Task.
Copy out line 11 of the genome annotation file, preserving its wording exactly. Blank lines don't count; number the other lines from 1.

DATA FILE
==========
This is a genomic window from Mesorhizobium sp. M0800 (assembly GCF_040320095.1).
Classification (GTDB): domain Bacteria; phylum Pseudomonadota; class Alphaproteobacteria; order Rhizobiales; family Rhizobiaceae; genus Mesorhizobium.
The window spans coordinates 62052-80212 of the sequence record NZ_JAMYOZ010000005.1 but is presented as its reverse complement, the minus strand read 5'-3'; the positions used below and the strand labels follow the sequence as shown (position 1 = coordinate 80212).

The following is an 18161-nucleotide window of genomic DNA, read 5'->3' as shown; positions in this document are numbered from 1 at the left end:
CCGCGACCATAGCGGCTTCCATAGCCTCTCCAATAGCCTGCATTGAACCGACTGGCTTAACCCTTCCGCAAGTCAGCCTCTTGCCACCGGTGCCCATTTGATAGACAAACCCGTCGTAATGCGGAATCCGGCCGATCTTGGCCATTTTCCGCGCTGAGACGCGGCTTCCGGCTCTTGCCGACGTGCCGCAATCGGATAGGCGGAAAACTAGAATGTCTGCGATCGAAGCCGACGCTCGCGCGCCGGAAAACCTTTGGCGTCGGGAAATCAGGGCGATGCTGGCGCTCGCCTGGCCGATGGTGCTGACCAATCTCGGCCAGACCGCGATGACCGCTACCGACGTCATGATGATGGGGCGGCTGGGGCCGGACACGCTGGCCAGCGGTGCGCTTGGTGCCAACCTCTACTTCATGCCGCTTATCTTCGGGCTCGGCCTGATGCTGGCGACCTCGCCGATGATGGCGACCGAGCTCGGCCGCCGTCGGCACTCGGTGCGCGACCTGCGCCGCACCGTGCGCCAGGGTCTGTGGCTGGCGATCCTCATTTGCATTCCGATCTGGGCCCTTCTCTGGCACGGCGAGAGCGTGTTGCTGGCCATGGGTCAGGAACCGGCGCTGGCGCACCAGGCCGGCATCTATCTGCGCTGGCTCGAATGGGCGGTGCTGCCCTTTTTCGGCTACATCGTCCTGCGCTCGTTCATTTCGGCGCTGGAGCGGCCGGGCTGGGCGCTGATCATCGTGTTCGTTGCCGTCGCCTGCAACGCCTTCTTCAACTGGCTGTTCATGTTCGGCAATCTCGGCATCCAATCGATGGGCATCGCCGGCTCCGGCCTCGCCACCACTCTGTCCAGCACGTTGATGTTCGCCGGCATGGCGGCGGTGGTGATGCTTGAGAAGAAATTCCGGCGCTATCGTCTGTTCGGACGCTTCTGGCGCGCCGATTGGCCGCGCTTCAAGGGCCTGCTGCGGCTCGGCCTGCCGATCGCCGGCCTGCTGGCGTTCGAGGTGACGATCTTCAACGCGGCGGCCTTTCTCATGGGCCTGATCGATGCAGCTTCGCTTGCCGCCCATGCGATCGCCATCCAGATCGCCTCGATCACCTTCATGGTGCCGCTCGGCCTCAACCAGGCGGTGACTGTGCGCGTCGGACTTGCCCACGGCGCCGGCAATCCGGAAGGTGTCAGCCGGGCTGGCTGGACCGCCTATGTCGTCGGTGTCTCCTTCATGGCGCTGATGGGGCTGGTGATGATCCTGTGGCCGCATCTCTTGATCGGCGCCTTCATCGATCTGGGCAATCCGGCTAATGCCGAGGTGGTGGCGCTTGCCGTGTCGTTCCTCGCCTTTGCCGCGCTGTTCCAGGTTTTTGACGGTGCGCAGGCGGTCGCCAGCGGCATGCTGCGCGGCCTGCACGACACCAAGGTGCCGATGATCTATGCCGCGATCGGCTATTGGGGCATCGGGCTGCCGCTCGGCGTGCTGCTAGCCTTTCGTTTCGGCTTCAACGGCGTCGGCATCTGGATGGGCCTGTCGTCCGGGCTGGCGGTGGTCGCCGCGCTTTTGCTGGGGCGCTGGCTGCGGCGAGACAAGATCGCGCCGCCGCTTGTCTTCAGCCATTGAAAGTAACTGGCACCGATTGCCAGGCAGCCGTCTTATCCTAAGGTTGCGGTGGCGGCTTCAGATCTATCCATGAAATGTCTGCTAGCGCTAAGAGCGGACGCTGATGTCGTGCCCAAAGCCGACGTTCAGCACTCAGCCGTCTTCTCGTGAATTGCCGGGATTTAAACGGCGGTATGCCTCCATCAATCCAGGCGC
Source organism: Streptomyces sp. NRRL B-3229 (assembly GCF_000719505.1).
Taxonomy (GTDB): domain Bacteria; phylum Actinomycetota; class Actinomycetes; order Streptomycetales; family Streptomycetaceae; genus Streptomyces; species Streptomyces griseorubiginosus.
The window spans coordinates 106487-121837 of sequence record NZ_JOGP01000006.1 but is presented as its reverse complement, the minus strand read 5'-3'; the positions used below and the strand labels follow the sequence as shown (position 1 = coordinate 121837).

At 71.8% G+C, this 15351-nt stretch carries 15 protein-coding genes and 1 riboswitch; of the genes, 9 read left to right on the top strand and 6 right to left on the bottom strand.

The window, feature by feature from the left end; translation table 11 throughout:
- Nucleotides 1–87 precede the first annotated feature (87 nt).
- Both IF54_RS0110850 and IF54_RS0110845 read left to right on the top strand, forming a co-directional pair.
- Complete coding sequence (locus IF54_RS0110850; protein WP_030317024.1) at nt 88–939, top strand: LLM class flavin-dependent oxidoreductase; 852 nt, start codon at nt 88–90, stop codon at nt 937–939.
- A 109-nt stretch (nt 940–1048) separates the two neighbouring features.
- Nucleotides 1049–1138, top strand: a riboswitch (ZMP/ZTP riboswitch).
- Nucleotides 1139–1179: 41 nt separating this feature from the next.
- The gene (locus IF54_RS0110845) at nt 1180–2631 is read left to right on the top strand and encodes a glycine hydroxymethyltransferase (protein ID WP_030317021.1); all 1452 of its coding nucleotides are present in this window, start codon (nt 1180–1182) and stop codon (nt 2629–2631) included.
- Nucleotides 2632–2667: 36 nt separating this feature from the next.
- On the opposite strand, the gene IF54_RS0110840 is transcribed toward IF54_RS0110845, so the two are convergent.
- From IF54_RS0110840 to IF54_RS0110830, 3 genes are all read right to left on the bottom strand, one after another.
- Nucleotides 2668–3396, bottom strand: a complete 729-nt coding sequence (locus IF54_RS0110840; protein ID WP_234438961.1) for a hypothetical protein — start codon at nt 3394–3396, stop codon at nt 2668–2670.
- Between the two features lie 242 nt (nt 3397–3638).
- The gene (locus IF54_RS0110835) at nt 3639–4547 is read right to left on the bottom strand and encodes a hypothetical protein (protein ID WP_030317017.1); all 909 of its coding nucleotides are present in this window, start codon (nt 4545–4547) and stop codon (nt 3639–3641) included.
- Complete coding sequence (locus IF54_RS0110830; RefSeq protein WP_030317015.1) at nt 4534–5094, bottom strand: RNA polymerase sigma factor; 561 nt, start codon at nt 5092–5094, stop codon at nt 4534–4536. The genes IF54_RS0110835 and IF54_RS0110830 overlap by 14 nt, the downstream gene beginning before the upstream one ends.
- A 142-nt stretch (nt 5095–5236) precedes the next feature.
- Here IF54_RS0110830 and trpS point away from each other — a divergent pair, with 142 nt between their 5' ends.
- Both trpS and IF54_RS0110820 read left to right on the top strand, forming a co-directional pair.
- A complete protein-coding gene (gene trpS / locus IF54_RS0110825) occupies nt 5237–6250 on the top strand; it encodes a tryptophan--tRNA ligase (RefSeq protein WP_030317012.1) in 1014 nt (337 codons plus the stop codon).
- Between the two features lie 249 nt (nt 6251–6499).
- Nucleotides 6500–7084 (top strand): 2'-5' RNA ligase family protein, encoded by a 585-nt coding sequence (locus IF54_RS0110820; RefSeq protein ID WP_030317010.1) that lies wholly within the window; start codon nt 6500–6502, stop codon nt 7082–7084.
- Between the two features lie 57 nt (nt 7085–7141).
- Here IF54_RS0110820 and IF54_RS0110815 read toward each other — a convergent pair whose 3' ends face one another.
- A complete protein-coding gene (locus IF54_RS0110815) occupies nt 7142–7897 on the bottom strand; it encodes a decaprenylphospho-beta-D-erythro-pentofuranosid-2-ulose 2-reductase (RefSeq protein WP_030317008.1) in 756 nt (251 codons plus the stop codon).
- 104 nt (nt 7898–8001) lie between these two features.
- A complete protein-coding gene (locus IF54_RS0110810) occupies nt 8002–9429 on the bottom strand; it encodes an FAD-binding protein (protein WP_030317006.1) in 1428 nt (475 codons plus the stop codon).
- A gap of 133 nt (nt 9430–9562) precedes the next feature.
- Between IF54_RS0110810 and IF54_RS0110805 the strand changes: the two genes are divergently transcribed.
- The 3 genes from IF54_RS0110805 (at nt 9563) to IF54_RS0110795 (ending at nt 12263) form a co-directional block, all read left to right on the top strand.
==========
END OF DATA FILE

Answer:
- Nucleotides 1–87 precede the first annotated feature (87 nt).